(A quick word on the scans illustrating this article: typically Taming Power releases come in either plain black or white sleeves with small to medium-sized pictures affixed to the front and back, the latter also featuring the release details.  I have cropped down to the actual pictures here thus giving a false impression of what the sleeves look like but sparing you my grubby fingerprints which were surprisingly evident on the scans.)

OK, onwards…

Taming Power – 16 Movements For Electric Guitar

First then is this 12″ LP. We’ll have to take Askild’s word for it on the number ’16’ as there are no perceptible gaps between the individual movements collected in the four tracks, two per side, that comprise the album. The guitar sound is consistent throughout: crisp, almost unadorned, tightened slightly with citric fuzz. Notes are allowed to decay free of echo and moments of silence add a measured deliberateness to the tone, despite the music clearly being (in part at least) improvised. It’s as exposed as a snow covered hillside and as immediate as breath plumes in the cold but Askild is clearly wrapped up and prepared for the task.

I have to admit my knowledge of improv guitar is limited but, for what it is worth, this is unique in my experience: a garage/psych sound employed in a desert music structure but with almost no filtering to smooth the edges. The corners here are grey concrete photographed against a cloudless blue sky or, as in the apposite photograph on the back cover, scaffolding harshly lit by a single light source.

After this austere beginning, each of the three remaining collections employs a slightly looser set of parameters. The tempo remains slow but more overlapping of notes is allowed, sustain lengthens, complexity increases. This step back from the initial austerity adds an almost unbearable poignancy but there is nothing sentimental about it, no gloss of tortured romance, just an unflinching acknowledgement of difficult circumstances. For comfort it offers respect: this music will not lie to you to make you feel better.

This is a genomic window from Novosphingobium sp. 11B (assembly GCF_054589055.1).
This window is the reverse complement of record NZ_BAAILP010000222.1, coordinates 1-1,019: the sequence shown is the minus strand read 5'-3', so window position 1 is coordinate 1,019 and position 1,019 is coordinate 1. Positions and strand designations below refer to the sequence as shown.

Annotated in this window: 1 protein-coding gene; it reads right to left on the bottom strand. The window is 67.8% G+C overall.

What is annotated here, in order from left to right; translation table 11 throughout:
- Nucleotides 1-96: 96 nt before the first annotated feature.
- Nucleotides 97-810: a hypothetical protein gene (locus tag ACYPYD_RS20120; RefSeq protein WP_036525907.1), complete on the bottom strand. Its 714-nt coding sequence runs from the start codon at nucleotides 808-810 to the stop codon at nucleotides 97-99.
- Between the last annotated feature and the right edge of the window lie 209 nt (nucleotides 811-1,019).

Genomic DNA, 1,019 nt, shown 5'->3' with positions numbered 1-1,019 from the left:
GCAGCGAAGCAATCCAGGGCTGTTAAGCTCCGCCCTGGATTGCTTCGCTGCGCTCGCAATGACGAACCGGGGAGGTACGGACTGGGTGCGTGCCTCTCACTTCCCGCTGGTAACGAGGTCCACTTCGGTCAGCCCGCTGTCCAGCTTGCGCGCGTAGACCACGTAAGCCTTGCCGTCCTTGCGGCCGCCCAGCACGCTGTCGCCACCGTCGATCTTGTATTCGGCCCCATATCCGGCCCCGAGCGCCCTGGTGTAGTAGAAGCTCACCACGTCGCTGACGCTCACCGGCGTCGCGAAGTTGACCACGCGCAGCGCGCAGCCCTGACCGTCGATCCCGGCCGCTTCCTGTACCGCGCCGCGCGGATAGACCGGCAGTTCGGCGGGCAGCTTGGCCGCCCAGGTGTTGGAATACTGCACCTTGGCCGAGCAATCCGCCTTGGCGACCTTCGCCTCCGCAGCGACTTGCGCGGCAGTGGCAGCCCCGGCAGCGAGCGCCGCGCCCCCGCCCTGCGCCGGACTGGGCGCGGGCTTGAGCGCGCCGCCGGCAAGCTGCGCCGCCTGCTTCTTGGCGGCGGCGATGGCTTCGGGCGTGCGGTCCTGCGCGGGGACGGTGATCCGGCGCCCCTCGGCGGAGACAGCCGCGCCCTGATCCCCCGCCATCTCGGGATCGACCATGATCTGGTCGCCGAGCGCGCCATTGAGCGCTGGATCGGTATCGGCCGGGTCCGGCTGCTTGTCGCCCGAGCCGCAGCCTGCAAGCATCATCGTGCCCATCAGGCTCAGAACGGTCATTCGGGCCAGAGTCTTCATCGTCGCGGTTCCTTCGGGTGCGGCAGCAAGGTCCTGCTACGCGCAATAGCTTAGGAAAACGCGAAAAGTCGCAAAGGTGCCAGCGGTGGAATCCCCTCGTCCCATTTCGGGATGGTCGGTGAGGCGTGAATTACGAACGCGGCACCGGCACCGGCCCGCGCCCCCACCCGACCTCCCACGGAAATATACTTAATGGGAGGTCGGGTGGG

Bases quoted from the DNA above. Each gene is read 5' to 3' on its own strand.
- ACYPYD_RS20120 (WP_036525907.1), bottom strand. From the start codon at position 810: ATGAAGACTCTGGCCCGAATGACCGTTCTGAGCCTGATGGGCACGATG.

The lengthy period of silence between tracks indicates Askild’s seriousness of intent. I had to take a contemplative break between sides A and B too as the attention this music commands (and deserves) is intense and emotionally draining. This is praise of the highest order.

Taming Power - Selected Works 2000 frontTaming Power - Selected Works 2000 back

Taming Power – Selected Works 2000

Now onto the first of three 10″ EPs – format of champions – this one aptly subtitled ‘Excursions for Tape Recorders’. The record begins and ends with a splattering of ticks, squeaks, honks and whistles – like a VHS video of fax machines fucking each other on latex sheets. The line walked between hilarious and patience-testing will be familiar to fans of Nurse With Wound.